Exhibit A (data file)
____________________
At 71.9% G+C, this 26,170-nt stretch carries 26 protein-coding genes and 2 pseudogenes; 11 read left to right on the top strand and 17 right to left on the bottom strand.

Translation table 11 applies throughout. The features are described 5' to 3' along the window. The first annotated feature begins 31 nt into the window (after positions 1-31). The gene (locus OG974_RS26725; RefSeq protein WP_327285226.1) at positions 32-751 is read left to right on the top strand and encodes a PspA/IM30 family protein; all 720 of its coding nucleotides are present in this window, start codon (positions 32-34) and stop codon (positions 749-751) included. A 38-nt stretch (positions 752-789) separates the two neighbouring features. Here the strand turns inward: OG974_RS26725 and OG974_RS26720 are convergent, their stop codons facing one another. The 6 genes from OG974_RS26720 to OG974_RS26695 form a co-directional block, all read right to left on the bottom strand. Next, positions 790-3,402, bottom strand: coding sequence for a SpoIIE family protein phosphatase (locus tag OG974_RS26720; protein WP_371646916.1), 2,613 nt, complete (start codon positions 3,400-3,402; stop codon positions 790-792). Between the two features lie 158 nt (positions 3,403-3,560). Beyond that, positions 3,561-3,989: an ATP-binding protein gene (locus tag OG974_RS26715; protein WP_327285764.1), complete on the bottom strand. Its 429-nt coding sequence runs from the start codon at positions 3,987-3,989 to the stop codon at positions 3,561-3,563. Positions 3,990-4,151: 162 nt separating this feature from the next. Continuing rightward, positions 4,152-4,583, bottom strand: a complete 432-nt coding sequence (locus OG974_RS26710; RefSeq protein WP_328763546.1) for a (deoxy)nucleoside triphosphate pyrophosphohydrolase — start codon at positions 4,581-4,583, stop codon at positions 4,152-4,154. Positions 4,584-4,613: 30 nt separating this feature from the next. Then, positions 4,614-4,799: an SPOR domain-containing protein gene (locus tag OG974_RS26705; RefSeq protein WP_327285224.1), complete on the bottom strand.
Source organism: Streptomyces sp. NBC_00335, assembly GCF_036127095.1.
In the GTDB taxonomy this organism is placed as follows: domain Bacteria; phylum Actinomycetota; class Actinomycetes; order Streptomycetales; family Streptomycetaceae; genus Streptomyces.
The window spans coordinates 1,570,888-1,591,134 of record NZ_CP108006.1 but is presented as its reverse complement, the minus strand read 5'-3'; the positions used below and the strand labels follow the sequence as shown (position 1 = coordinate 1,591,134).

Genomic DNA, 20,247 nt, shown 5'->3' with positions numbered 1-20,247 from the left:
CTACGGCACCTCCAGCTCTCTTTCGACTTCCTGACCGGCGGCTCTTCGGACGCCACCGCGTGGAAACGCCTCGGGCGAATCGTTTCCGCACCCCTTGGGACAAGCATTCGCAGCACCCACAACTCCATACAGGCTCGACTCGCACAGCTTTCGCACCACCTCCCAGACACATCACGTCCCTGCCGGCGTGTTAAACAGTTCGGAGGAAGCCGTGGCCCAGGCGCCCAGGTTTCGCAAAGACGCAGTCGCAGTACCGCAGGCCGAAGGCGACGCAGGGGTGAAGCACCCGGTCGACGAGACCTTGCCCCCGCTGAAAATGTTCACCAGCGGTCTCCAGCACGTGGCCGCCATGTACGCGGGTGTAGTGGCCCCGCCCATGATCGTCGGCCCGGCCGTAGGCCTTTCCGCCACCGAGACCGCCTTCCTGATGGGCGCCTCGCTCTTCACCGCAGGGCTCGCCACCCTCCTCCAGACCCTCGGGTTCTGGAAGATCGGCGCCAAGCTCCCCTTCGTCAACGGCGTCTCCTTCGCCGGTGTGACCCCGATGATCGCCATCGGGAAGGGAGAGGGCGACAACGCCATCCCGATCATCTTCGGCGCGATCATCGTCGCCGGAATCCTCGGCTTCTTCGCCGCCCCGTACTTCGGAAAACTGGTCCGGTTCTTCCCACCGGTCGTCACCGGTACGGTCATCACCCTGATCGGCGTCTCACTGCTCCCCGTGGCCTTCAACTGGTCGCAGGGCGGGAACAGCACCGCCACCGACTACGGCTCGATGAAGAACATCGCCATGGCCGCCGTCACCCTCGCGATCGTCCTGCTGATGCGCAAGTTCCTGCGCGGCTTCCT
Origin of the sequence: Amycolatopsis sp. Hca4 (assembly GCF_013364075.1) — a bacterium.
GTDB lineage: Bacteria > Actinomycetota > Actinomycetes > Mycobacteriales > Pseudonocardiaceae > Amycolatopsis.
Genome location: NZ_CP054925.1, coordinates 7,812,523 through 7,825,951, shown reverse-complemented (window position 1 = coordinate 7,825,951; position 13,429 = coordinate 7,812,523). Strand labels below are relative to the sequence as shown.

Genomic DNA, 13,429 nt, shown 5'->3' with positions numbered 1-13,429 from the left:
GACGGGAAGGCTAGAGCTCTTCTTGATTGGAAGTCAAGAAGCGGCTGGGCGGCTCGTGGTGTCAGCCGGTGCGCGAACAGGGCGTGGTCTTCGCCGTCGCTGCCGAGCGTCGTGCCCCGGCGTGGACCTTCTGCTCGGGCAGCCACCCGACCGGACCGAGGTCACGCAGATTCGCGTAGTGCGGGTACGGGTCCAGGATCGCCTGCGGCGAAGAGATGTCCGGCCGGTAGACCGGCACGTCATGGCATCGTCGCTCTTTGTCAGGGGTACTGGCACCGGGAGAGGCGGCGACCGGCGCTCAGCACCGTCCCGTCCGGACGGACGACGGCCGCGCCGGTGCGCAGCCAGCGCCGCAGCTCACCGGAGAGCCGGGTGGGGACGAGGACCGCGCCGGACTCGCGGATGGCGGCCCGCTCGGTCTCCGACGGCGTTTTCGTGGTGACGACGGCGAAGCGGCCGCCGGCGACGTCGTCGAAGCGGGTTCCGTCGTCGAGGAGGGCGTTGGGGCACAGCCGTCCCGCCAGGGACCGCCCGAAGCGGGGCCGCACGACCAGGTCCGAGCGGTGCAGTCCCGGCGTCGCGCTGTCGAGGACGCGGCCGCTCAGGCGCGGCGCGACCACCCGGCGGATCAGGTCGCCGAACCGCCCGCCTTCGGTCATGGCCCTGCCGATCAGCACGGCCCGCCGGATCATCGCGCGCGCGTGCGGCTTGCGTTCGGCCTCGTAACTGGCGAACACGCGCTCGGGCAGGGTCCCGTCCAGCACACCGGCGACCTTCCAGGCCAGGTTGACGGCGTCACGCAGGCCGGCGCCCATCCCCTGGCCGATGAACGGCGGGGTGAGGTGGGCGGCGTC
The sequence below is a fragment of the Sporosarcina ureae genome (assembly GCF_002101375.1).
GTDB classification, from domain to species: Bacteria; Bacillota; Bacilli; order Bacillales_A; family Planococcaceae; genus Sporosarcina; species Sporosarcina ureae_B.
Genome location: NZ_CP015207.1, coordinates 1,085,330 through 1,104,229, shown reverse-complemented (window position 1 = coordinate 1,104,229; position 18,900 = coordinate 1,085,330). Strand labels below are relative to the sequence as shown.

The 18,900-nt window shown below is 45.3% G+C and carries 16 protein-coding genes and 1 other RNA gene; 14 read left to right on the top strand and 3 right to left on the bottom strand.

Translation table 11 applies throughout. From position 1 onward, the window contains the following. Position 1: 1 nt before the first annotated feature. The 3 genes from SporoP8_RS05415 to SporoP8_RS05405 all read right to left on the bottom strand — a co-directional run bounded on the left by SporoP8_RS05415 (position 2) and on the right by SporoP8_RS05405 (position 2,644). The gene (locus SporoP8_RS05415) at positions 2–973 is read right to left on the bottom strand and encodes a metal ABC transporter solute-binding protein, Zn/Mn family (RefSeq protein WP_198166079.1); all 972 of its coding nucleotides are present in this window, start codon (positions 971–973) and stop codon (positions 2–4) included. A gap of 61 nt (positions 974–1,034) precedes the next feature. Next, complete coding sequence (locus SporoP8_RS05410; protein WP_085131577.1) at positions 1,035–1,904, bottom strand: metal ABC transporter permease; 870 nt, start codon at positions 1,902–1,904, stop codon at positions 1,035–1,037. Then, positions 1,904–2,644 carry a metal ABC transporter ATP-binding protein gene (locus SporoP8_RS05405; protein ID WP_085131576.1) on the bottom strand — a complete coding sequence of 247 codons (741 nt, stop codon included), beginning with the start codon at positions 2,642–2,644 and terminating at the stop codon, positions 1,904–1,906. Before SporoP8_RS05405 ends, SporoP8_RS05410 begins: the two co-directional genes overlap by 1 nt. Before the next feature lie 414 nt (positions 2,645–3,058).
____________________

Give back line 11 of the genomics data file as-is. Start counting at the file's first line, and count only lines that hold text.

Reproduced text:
Genomic DNA, 13,429 nt, shown 5'->3' with positions numbered 1-13,429 from the left: